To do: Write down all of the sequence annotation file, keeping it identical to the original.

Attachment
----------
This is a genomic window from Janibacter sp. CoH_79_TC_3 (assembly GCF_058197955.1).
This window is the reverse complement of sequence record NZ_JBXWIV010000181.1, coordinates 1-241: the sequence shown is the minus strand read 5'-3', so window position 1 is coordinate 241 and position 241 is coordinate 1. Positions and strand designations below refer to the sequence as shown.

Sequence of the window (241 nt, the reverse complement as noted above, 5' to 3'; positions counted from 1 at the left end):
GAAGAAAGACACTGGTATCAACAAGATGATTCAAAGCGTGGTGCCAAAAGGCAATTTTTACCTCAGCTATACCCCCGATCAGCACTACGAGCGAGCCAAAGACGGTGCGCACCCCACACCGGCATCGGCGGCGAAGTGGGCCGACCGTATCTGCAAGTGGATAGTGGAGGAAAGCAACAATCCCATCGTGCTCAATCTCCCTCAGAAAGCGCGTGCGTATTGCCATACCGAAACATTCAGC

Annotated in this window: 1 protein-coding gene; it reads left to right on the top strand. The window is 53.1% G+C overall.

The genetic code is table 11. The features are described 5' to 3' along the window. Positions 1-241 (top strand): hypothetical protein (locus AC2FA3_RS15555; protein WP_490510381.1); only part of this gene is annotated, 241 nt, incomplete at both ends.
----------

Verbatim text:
This is a genomic window from Janibacter sp. CoH_79_TC_3 (assembly GCF_058197955.1).
This window is the reverse complement of sequence record NZ_JBXWIV010000181.1, coordinates 1-241: the sequence shown is the minus strand read 5'-3', so window position 1 is coordinate 241 and position 241 is coordinate 1. Positions and strand designations below refer to the sequence as shown.

Sequence of the window (241 nt, the reverse complement as noted above, 5' to 3'; positions counted from 1 at the left end):
GAAGAAAGACACTGGTATCAACAAGATGATTCAAAGCGTGGTGCCAAAAGGCAATTTTTACCTCAGCTATACCCCCGATCAGCACTACGAGCGAGCCAAAGACGGTGCGCACCCCACACCGGCATCGGCGGCGAAGTGGGCCGACCGTATCTGCAAGTGGATAGTGGAGGAAAGCAACAATCCCATCGTGCTCAATCTCCCTCAGAAAGCGCGTGCGTATTGCCATACCGAAACATTCAGC

Annotated in this window: 1 protein-coding gene; it reads left to right on the top strand. The window is 53.1% G+C overall.

The genetic code is table 11. The features are described 5' to 3' along the window. Positions 1-241 (top strand): hypothetical protein (locus AC2FA3_RS15555; protein WP_490510381.1); only part of this gene is annotated, 241 nt, incomplete at both ends.